New DNA Testing Could Bring Closure To 1975 Cold Case Murder

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The Ohio Bureau of Criminal Investigations has launched a new method of testing DNA that could breathe new life into thousands of cold case investigations.

There are currently 835 unsolved cases at the Columbus Division of Police.  The coldest case dates back to 1955. 

But in 1975, investigators couldn't even imagine DNA when 14-year-old Christie Mullins was found murdered in north Columbus.  Nearly 40 years later, the case remains unsolved.   But recently, cold case detectives sent evidence to the BCI crime lab for a new DNA testing process called GlobalFiler.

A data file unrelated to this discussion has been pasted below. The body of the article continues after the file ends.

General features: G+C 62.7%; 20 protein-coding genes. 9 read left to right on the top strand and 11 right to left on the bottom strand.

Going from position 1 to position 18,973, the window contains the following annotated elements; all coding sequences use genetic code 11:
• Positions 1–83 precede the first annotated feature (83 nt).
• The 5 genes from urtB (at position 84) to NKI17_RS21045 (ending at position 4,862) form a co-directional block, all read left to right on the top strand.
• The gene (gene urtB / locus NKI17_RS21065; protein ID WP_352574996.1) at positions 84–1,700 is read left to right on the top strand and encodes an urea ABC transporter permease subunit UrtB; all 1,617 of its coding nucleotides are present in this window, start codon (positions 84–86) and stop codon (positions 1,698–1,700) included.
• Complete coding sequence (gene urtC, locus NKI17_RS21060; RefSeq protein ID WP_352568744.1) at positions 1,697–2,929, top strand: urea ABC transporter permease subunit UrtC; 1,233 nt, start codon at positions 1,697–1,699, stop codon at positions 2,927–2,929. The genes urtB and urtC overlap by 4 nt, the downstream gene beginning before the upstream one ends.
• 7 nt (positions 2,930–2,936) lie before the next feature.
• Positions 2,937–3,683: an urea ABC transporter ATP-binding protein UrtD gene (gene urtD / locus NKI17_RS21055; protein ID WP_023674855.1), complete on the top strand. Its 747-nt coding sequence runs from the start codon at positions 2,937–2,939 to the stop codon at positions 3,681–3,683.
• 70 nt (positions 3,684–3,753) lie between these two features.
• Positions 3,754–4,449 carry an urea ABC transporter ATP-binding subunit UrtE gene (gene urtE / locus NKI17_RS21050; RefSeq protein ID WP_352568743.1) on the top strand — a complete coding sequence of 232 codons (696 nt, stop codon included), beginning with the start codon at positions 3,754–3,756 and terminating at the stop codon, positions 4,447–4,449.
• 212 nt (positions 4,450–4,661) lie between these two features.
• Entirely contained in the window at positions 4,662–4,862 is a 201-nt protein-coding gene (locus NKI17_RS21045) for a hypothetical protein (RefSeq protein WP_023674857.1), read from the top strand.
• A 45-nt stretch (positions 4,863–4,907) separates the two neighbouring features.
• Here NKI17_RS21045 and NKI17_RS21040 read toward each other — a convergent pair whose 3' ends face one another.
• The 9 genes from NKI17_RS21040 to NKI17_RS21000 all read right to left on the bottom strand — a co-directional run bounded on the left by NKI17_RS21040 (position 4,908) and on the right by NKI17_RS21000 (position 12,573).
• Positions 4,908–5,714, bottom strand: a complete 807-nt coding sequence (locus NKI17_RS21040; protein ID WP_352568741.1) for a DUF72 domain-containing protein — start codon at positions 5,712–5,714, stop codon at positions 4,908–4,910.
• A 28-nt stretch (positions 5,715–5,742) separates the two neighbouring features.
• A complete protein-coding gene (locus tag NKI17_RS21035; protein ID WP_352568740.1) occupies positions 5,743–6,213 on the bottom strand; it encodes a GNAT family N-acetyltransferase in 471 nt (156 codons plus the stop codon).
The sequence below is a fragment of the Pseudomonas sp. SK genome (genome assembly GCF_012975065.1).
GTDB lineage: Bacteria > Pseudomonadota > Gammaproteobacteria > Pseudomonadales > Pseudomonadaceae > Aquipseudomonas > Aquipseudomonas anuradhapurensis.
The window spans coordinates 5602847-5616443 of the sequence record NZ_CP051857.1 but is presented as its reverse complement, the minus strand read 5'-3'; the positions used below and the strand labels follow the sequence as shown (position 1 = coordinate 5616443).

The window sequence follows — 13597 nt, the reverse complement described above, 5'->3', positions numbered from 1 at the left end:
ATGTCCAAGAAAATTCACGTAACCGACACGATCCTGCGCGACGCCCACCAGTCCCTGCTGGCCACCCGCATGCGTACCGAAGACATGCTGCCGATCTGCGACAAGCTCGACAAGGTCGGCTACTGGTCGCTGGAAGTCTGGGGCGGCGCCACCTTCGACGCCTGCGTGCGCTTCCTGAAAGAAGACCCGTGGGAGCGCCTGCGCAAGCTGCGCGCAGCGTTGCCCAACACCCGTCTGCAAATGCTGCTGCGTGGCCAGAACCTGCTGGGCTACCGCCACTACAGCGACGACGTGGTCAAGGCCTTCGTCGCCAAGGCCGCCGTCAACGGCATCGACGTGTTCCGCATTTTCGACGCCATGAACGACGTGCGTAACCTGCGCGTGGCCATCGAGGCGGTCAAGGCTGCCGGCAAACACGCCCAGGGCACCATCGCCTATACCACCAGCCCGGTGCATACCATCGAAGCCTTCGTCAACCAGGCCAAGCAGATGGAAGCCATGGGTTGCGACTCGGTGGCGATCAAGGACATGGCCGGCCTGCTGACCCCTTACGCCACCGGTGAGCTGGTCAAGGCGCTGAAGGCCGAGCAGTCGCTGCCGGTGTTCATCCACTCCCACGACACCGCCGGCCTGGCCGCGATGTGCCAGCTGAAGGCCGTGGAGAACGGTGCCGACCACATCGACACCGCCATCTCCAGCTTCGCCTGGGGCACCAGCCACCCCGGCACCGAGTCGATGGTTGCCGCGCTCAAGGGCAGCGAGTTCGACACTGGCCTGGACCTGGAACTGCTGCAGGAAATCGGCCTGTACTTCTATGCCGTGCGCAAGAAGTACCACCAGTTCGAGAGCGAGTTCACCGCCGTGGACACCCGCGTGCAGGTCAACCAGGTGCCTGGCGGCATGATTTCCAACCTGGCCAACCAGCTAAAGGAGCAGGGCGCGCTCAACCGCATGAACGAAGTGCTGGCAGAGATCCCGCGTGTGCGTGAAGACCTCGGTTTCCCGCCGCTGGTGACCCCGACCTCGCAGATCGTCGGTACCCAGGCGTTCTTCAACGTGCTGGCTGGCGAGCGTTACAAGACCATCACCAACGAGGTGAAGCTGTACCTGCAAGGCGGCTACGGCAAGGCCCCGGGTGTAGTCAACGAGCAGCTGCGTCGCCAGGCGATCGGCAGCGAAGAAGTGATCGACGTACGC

Who Killed Christie Mullins? New Test Could Crack Decades-Old Cold Case

Attorney General Mike DeWine says GlobalFiler is a big step forward in forensic science.   "We're doing things that could not have been done three, four or five years ago,” DeWine explains.

DNA appears as a chain like structure; as older DNA degrades, pieces break off.  But now, Globalfiler can read between the lines.

Sgt. Eric Pilya of the Columbus Cold Case Homicide Unit says it’s about putting the puzzle together.  “We're looking for smaller pieces that we're still able to see (to give) us a better picture of what we have.”

The family of Christie Mullins, as well as detectives, are praying for a miracle.

A BCI forensic scientist say GlobalFiler is by no means a guarantee, but it is the best shot for cold case families who've waited decades for answers.